Exploring Vector Databases: A Game-Changer in AI Technology

Exploring Vector Databases: A Game-Changer in AI Technology

Part 2 of the Generative AI Series

Part 1 of the generative AI series.

Let us first understand the "Vector" part in the Vector Database.

What is Vector Data?

What happens when you see an apple?

When you set your eyes on an apple, your brain goes through a two-step process.

As light enters your eyes, it hits the retina. Just as a camera captures the intensity of light, your retina records the brightness of the apple and translates it into neural signals.

Now, these neural signals embark on a journey to the visual cortex, which resides at the back of your brain.

The visual cortex consists of different layers, each with its own role in analyzing the signals.

At the initial layer, the signals are decoded to identify the basic features of the apple, such as its edges. As the signals travel deeper into the visual cortex, more intricate details come to light. Curves, shading, and contours are recognized, painting a vivid picture of the apple in your mind.

The vectorized representation of the apple is then sent to other parts of the brain, such as the temporal lobe.

Here, advanced functions like object recognition, face recognition, and visual memory take place. It's important to note that these functions rely not on the original image but on the rich representation built by the visual cortex.

How the brain distinguishes between objects | MIT News | Massachusetts  Institute of Technology

This process mirrors how artificial neural networks operate. Just as our brain transforms neural signals, machine learning algorithms can convert images or text into a different representation called vectors.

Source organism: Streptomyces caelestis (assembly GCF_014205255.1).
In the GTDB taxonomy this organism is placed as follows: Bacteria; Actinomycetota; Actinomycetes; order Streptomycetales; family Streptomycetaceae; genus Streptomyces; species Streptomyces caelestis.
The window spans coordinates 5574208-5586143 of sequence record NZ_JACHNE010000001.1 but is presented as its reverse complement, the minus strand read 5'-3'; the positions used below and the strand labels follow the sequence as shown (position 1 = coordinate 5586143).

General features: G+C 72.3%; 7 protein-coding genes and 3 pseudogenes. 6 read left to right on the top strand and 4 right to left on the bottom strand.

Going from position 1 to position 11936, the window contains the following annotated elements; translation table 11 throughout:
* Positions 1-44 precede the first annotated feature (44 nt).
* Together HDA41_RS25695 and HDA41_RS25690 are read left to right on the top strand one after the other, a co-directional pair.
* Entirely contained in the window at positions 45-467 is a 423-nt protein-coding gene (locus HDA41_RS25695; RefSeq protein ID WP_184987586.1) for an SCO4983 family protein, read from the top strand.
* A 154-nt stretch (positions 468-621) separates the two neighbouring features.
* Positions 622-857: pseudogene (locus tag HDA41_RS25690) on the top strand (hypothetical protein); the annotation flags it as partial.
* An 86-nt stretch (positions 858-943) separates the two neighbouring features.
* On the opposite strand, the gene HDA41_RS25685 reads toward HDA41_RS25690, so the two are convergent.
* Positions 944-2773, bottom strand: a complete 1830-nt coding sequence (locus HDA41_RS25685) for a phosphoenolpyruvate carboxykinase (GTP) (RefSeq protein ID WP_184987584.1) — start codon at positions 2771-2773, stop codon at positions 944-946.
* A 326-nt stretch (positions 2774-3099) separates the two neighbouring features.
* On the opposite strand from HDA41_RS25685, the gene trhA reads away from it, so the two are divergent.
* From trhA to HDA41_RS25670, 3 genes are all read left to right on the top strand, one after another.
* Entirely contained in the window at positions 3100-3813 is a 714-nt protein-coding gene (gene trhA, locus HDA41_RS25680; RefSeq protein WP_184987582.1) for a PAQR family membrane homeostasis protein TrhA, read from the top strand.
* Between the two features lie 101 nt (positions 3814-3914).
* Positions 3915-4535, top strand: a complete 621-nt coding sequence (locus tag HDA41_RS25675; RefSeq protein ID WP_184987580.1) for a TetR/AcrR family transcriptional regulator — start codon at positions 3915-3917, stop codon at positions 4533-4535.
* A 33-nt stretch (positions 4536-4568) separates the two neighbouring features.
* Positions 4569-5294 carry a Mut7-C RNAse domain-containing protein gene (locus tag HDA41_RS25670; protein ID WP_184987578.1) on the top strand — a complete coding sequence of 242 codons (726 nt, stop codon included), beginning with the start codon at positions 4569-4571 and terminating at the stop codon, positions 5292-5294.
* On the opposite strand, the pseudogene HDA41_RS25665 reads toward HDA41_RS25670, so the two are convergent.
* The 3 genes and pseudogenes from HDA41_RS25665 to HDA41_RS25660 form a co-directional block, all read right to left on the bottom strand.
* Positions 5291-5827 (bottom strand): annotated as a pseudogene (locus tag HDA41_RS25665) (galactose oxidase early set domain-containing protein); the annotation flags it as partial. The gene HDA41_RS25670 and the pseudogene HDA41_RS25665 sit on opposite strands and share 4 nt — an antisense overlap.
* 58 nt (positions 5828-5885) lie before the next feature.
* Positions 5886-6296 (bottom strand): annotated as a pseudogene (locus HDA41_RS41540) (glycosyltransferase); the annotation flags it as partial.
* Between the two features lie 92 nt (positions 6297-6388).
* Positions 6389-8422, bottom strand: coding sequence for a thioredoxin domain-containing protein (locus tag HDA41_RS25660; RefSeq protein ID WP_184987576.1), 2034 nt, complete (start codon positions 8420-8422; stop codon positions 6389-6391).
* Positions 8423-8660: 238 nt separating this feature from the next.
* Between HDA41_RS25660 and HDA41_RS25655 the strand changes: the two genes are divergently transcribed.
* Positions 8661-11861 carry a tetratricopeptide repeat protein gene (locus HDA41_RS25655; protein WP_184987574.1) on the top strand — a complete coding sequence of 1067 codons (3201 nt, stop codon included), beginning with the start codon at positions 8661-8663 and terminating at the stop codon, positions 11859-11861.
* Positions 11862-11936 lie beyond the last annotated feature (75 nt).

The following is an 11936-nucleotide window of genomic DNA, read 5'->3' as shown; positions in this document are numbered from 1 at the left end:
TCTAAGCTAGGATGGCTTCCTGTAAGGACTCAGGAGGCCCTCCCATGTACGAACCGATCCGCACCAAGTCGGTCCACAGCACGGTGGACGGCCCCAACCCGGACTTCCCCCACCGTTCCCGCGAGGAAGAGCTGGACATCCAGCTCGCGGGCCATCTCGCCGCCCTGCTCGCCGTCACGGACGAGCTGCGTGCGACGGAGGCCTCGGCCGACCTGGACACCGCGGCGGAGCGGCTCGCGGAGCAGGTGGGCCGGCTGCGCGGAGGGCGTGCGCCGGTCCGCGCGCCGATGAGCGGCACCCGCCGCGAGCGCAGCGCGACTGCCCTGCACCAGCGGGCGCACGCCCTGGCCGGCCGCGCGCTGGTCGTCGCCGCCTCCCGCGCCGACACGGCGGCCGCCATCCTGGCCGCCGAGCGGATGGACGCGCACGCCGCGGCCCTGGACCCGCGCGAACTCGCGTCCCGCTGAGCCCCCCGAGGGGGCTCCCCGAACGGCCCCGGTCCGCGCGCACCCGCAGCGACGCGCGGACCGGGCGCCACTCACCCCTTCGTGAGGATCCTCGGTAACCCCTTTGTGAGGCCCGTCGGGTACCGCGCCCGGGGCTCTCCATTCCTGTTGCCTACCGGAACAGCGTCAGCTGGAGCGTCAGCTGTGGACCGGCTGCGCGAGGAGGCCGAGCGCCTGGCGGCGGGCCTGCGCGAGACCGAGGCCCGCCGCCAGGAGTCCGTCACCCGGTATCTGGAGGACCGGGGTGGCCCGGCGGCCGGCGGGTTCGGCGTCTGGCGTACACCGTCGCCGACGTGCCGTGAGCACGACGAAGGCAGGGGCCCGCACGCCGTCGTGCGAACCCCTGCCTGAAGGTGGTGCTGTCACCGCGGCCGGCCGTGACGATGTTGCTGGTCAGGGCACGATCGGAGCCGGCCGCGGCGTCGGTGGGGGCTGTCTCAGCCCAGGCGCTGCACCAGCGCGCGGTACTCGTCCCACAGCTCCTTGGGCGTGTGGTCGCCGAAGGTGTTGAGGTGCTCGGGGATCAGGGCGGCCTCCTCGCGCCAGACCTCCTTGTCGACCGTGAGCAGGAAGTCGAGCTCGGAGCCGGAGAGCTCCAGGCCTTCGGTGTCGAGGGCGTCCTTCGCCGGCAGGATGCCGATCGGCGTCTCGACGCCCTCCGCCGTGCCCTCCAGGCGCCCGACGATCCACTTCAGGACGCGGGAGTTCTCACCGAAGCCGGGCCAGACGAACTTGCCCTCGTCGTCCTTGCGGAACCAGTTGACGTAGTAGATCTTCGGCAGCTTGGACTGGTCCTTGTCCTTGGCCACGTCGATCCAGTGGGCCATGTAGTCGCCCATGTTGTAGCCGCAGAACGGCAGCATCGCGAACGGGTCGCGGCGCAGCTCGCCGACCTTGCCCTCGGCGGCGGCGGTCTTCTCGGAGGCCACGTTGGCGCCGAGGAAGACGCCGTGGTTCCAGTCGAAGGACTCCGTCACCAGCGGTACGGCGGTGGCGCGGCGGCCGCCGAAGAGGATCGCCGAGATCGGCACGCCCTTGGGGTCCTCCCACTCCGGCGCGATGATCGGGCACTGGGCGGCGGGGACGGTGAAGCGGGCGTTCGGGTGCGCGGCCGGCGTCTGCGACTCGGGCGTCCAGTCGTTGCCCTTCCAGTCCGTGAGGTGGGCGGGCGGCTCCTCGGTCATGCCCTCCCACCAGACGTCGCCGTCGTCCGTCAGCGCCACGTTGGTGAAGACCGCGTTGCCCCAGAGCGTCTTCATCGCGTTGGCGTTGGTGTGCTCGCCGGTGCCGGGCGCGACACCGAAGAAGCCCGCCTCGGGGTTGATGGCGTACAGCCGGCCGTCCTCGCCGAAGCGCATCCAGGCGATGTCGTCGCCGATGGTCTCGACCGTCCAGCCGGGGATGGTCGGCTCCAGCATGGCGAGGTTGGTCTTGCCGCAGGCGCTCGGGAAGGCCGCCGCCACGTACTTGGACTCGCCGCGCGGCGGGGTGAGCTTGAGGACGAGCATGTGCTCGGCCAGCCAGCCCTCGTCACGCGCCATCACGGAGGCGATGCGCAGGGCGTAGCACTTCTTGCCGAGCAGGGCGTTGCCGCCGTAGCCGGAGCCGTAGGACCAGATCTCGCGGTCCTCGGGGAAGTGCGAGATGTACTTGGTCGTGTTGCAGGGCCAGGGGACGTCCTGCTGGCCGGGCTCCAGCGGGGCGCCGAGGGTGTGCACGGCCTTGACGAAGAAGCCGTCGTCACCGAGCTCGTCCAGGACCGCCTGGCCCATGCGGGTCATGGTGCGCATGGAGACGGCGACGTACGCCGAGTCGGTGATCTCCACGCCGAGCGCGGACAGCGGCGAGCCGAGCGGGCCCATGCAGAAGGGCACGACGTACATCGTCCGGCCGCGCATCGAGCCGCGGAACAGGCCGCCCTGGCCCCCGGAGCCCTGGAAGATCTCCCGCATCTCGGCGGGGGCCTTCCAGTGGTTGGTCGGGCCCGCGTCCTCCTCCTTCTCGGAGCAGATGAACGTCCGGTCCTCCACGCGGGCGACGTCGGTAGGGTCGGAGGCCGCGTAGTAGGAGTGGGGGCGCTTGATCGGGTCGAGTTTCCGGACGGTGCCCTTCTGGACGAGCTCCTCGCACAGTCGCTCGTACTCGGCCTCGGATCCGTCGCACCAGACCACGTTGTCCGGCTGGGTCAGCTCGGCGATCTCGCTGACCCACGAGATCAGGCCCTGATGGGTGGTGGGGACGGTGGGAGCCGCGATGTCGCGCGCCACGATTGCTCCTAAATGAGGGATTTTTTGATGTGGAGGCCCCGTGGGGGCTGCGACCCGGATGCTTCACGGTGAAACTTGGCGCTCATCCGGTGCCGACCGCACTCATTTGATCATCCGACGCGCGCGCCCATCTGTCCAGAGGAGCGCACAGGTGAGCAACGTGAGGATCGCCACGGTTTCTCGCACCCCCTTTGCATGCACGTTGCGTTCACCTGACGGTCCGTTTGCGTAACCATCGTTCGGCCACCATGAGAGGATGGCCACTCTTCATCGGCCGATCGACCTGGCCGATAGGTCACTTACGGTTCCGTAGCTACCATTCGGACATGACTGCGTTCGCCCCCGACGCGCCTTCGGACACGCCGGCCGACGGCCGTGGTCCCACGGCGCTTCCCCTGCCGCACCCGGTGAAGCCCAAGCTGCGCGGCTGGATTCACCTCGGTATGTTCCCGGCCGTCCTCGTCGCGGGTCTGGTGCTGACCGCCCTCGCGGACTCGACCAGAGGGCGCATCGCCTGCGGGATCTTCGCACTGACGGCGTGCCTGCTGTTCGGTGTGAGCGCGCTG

For instance, when it comes to image recognition, convolutional neural networks can transform images into vector representations. This enables us to perform diverse tasks, like finding similarities, searching for specific products, and even detecting scenes within images.

While vector data provides a representation of the raw data itself, vector embeddings take this concept to another level.

Instead of merely representing the data, embeddings aim to capture the semantic meaning and contextual relationships embedded within the data. They transform words, phrases, or even entire texts into numerical vectors that encapsulate the essence of their semantic properties.

What are Vector Embeddings?

Vector embeddings, also known as word embeddings, are numerical representations of words or phrases that capture their meaning and semantic relationships. They are generated using machine learning algorithms trained on large amounts of text data.

Embeddings are a way of representing data–almost any kind of data, like text, images, videos, users, music, whatever–as points in space where the locations of those points in space are semantically meaningful.

Imagine we have a dataset of sentences, including the sentence "I love cats." A vector embedding model would analyze the words in this sentence and assign each word a unique vector representation. For example:

  • "I" could be represented by the vector [0.2, 0.5, -0.1]

  • "love" could be represented by the vector [0.8, -0.3, 0.6]

  • "cats" could be represented by the vector [-0.4, 0.7, 0.9]

These vectors encode the meaning of the respective words in a numerical format. The values in each vector capture different aspects of the word's semantics.
In the above vectors, the first value could represent positivity/negativity, the second value could represent intensity, and the third value could represent emotion.

How is a large text dataset represented?

An embedding model analyzes the words, sentences, or paragraphs together to create cohesive representations. This process takes into account the context and meaning of words in relation to the surrounding text.